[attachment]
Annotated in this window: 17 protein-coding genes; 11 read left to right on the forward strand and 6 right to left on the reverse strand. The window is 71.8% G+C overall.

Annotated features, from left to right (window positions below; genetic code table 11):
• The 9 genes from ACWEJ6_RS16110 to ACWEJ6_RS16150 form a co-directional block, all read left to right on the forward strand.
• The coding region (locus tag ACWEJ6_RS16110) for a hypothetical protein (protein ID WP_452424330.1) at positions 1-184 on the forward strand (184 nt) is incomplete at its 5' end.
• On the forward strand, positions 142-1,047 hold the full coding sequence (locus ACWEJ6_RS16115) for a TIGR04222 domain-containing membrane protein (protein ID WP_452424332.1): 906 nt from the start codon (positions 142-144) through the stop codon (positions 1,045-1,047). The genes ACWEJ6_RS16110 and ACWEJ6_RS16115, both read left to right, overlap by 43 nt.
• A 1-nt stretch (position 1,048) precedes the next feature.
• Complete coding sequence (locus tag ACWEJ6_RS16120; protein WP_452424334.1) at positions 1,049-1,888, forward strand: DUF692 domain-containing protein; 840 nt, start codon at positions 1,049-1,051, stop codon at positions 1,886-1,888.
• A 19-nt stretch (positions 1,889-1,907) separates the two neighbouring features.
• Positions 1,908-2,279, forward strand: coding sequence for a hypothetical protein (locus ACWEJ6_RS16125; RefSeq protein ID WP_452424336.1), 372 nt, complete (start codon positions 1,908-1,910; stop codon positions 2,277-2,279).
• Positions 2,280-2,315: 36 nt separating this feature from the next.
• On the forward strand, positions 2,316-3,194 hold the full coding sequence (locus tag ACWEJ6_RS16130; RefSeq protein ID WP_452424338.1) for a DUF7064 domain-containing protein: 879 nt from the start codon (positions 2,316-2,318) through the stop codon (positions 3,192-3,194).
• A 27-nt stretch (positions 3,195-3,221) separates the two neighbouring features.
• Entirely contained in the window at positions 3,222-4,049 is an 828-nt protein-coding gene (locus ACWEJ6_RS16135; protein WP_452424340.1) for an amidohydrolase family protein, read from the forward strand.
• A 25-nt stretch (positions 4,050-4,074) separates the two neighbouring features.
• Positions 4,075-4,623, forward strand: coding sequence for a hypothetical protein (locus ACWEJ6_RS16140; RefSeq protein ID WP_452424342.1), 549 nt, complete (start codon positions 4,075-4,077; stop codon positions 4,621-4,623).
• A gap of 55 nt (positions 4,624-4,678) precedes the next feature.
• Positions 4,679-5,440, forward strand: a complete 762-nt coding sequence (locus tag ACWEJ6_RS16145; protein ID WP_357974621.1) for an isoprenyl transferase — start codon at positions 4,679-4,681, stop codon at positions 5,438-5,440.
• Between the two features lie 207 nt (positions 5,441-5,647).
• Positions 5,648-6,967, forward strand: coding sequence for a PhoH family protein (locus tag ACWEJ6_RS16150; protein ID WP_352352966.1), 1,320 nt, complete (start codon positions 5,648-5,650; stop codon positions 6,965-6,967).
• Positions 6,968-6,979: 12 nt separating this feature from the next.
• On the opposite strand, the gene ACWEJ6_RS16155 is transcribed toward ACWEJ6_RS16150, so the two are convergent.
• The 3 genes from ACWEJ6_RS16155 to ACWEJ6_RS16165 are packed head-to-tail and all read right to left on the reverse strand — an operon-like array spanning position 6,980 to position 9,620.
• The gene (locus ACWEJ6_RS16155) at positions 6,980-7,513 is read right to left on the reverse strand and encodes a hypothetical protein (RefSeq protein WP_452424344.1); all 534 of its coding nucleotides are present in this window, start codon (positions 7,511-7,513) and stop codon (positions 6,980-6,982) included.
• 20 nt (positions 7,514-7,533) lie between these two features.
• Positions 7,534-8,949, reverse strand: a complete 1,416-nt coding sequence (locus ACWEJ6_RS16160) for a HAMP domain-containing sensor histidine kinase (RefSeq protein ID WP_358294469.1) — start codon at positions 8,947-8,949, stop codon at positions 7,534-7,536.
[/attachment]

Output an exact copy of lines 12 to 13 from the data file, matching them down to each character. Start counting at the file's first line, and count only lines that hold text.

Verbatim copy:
• A 27-nt stretch (positions 3,195-3,221) separates the two neighbouring features.
• Entirely contained in the window at positions 3,222-4,049 is an 828-nt protein-coding gene (locus ACWEJ6_RS16135; protein WP_452424340.1) for an amidohydrolase family protein, read from the forward strand.